Jan Hřebejk: Improvising from the director’s chair
Written by: Monika Mudranincová
Photo: Pavel Veselý
The director of the film Pelíšky (Cozy Dens) doesn’t play at being an omniscient authority who everyone must obey. This winner of many film awards believes in the division of labor and individual responsibility.
The same actors often appear in your films. Do you intentionally select people who have already proven themselves?
Yes. I like to work with a team whose members I’ve known for a long time. Mainly because the team is made up of fine professionals. It isn’t easy to find an actor with charisma who isn’t spoiled by having already played an important role in a series. There aren’t too many good film actors in this country, but this is a general phenomenon. As for Bolek Polívka, who was outstanding in the film Musíme si pomáhat (We must help each other) and will appear again in Pupendo (ed. note: his next film), there is no doubt that he’s an extraordinary actor of international quality, of whom there are but a few. So when I find such actors, I try to keep them.
What criteria must one meet if he wants to work with you?
When I started directing I had to meet certain criteria for people to even work with me. Film requires teamwork, and I’m the sort of director who delegates responsibility and leaves lots of room for individual creative professions to display their skills. Cameramen, costume designers, and architects are all competent to choose the people they work with, and they are responsible for them. I can’t pretend I can handle everything myself. Trust that goes both ways is very important. You have to build trust among your subordinates step by step, because no one knows you at the start, and you have to be able to catch people’s interest. It’s very important for a director to have a good reputation, to have something to offer. For example, Miloš Forman has these prerequisites, and I admire him as a director.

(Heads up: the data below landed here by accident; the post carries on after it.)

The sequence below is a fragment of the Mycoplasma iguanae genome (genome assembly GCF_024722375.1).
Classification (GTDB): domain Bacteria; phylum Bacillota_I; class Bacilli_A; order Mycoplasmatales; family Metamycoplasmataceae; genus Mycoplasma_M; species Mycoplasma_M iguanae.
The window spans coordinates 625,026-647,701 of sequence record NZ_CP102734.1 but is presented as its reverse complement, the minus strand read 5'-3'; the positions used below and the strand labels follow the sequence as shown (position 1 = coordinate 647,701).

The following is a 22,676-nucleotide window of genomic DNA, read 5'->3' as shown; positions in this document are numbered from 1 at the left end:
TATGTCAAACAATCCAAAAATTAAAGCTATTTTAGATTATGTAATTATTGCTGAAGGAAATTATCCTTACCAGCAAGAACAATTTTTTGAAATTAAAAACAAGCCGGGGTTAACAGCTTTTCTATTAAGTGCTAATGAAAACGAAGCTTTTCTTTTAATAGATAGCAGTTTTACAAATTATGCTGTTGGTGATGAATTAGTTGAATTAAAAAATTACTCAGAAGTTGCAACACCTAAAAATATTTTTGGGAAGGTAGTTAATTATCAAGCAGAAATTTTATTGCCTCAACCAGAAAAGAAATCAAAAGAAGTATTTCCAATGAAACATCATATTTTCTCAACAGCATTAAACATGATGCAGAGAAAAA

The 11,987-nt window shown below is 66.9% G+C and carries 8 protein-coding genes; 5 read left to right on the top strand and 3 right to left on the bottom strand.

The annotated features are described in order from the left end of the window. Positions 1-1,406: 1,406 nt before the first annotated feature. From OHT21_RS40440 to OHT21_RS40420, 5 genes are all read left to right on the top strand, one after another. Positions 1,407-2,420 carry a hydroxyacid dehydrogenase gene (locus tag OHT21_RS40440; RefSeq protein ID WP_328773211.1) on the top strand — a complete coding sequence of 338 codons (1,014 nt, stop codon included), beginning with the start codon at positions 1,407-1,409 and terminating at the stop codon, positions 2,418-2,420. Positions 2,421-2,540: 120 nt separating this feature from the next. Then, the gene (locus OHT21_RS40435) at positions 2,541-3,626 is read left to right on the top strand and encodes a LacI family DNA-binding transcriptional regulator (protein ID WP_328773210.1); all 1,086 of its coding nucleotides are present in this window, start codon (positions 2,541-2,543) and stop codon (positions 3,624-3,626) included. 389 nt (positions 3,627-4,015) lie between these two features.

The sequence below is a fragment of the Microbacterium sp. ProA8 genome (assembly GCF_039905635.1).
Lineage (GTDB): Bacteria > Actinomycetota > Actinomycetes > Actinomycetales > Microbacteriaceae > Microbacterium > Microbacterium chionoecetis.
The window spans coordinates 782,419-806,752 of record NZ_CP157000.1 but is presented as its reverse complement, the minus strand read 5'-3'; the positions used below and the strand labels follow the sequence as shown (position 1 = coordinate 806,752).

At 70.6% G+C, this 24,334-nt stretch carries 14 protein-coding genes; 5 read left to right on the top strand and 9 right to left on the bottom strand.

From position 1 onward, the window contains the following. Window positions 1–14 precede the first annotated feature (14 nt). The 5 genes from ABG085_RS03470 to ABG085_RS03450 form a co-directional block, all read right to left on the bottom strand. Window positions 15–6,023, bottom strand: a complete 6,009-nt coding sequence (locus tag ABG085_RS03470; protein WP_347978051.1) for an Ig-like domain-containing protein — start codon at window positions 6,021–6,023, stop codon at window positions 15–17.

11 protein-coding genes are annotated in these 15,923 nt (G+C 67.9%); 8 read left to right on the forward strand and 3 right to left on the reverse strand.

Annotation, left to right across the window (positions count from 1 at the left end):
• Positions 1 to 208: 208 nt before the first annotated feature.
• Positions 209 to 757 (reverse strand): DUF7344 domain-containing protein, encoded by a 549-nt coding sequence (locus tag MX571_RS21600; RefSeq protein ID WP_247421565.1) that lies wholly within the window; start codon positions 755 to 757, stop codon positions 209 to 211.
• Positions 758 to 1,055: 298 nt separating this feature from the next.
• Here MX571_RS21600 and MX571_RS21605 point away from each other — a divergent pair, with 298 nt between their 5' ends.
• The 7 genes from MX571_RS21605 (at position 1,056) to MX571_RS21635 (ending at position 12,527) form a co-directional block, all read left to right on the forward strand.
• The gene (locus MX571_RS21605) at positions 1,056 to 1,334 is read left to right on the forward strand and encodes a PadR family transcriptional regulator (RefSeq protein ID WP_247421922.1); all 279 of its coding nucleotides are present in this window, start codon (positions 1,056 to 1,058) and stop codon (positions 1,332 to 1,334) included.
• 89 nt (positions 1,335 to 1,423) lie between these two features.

Is there anyone you would never invite to join your team?
I don’t like people who can’t experience joy. I couldn’t tolerate someone who would say I was “filming something pretty stupid.” I don’t like aloofness due to individual professions working at odds with each other. A cameraman needs to take time to set up the lighting, and an actor doesn’t like to wait around, and so on. Reasonable people understand this, and anyone who won’t accept it will have to leave. Such a person can wreck an entire film; it’s is the “one bad apple” principle.
So how do you resolve situations that endanger team unity?
I have to nip it in the bud. I ask the person right out if he has any doubts. And I call on the others to speak openly and not whisper behind people’s backs that we shot a stupid scene. I feel a great responsibility for the amount of time and money it will take to shoot the film, and for its being around forever. So I remind people that others will ask why something wasn’t done well. So when worse comes to worst and a professional error can’t be resolved, I turn to my producer, who will arrange for the person in question to leave. Fortunately, this happened only once to me, when I was just starting out.
What kind of a boss are you? Do you occasionally scream on the set?